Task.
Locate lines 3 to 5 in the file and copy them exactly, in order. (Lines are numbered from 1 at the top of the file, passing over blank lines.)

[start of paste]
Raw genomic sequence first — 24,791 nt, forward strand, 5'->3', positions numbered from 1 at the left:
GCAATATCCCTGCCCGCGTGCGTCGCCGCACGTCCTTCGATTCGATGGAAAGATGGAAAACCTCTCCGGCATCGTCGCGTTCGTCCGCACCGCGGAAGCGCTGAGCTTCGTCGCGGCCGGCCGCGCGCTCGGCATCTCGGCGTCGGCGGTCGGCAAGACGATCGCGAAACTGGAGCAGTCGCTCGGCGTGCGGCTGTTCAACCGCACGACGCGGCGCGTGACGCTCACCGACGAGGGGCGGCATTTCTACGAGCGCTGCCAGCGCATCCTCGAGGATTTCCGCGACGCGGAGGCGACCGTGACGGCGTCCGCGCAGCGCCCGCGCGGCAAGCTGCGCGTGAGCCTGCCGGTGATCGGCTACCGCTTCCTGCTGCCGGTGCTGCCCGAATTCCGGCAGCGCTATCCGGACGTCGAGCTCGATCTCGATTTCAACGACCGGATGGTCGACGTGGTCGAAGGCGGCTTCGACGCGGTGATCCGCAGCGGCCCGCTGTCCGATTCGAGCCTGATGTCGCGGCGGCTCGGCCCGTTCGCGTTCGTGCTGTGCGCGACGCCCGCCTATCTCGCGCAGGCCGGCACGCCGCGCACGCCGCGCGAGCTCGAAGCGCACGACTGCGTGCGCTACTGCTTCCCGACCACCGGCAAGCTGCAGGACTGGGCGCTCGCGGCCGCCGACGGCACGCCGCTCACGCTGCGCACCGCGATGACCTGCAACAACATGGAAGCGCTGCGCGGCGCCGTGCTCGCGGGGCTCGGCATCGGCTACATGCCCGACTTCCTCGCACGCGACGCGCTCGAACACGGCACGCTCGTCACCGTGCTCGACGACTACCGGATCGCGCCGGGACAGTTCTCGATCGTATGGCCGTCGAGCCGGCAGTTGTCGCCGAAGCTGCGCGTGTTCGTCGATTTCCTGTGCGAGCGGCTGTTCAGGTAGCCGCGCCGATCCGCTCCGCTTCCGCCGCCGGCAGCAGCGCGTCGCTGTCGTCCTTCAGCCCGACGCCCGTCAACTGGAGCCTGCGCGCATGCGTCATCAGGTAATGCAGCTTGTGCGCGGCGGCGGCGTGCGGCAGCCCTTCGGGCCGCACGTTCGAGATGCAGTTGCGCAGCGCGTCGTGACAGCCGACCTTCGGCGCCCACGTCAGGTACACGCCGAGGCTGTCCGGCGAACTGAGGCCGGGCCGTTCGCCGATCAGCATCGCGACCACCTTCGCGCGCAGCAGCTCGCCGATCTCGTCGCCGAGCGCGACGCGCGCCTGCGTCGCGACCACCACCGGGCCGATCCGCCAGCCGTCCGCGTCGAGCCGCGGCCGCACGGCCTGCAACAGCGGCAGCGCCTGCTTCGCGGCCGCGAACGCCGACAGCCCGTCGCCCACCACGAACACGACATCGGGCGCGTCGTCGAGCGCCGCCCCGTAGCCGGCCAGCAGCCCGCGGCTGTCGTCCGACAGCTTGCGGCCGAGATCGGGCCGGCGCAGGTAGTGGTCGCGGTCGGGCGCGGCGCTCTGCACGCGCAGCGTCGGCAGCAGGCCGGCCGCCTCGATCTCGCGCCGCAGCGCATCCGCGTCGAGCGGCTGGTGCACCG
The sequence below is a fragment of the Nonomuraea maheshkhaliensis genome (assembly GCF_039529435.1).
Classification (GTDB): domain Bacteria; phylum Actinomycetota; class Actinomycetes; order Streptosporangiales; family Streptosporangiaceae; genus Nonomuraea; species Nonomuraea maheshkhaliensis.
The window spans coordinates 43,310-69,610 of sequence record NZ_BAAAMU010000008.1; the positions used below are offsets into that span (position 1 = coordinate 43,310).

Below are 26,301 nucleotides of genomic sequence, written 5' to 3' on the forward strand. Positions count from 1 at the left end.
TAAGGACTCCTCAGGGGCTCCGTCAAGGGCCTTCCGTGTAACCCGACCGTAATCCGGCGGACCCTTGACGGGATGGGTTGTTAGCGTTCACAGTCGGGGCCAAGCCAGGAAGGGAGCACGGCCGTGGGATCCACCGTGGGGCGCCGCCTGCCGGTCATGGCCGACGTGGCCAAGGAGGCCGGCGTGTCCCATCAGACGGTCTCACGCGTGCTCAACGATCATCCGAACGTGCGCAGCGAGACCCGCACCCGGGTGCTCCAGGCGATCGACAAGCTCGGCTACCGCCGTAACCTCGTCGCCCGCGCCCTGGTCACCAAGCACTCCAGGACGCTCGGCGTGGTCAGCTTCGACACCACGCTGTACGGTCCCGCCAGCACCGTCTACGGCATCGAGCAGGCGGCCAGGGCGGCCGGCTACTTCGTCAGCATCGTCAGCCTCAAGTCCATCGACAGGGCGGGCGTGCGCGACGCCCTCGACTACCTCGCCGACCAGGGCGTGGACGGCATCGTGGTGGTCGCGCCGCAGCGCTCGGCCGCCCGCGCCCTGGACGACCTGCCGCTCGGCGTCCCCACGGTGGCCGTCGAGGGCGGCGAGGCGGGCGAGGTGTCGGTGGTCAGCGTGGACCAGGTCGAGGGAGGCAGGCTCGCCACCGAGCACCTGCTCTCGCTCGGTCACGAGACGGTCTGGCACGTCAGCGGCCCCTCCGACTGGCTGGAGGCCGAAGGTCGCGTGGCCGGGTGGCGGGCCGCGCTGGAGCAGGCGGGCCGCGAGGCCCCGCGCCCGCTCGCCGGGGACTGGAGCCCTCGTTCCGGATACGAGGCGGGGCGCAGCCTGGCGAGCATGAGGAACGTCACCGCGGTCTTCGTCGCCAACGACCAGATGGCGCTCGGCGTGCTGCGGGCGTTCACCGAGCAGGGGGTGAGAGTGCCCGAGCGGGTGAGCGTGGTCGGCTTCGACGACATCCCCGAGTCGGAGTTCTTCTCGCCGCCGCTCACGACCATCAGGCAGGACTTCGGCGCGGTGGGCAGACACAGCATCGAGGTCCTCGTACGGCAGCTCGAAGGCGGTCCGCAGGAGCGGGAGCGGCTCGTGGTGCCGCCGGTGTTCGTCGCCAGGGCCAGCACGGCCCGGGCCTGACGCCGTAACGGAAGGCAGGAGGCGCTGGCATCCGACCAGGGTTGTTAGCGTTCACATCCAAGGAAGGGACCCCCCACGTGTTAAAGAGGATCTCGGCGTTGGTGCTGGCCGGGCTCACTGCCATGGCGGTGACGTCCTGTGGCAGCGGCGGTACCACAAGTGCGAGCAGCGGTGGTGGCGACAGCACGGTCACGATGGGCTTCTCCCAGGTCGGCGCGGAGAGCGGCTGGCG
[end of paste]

The sequence below is a fragment of the Nonomuraea maheshkhaliensis genome (assembly GCF_039529435.1).
Classification (GTDB): domain Bacteria; phylum Actinomycetota; class Actinomycetes; order Streptosporangiales; family Streptosporangiaceae; genus Nonomuraea; species Nonomuraea maheshkhaliensis.
The window spans coordinates 43,310-69,610 of sequence record NZ_BAAAMU010000008.1; the positions used below are offsets into that span (position 1 = coordinate 43,310).